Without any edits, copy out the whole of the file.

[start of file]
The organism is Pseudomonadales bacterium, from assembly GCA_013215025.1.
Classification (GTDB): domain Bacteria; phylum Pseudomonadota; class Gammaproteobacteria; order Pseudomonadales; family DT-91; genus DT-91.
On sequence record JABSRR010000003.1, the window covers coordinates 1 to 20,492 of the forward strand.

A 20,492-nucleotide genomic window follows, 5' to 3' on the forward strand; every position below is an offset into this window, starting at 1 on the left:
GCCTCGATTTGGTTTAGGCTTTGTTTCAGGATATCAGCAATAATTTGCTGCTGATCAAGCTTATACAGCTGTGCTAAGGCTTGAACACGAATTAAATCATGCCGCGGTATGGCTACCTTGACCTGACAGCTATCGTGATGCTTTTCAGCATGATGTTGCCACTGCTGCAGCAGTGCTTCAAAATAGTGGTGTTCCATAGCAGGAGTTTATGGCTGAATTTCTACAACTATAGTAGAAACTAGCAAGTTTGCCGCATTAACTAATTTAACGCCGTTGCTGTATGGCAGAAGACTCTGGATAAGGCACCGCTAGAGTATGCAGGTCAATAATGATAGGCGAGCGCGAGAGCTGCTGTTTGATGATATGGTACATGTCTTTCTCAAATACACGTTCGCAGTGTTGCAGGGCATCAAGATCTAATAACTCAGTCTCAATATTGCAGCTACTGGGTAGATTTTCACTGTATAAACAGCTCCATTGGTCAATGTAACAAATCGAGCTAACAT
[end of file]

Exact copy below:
The organism is Pseudomonadales bacterium, from assembly GCA_013215025.1.
Classification (GTDB): domain Bacteria; phylum Pseudomonadota; class Gammaproteobacteria; order Pseudomonadales; family DT-91; genus DT-91.
On sequence record JABSRR010000003.1, the window covers coordinates 1 to 20,492 of the forward strand.

A 20,492-nucleotide genomic window follows, 5' to 3' on the forward strand; every position below is an offset into this window, starting at 1 on the left:
GCCTCGATTTGGTTTAGGCTTTGTTTCAGGATATCAGCAATAATTTGCTGCTGATCAAGCTTATACAGCTGTGCTAAGGCTTGAACACGAATTAAATCATGCCGCGGTATGGCTACCTTGACCTGACAGCTATCGTGATGCTTTTCAGCATGATGTTGCCACTGCTGCAGCAGTGCTTCAAAATAGTGGTGTTCCATAGCAGGAGTTTATGGCTGAATTTCTACAACTATAGTAGAAACTAGCAAGTTTGCCGCATTAACTAATTTAACGCCGTTGCTGTATGGCAGAAGACTCTGGATAAGGCACCGCTAGAGTATGCAGGTCAATAATGATAGGCGAGCGCGAGAGCTGCTGTTTGATGATATGGTACATGTCTTTCTCAAATACACGTTCGCAGTGTTGCAGGGCATCAAGATCTAATAACTCAGTCTCAATATTGCAGCTACTGGGTAGATTTTCACTGTATAAACAGCTCCATTGGTCAATGTAACAAATCGAGCTAACAT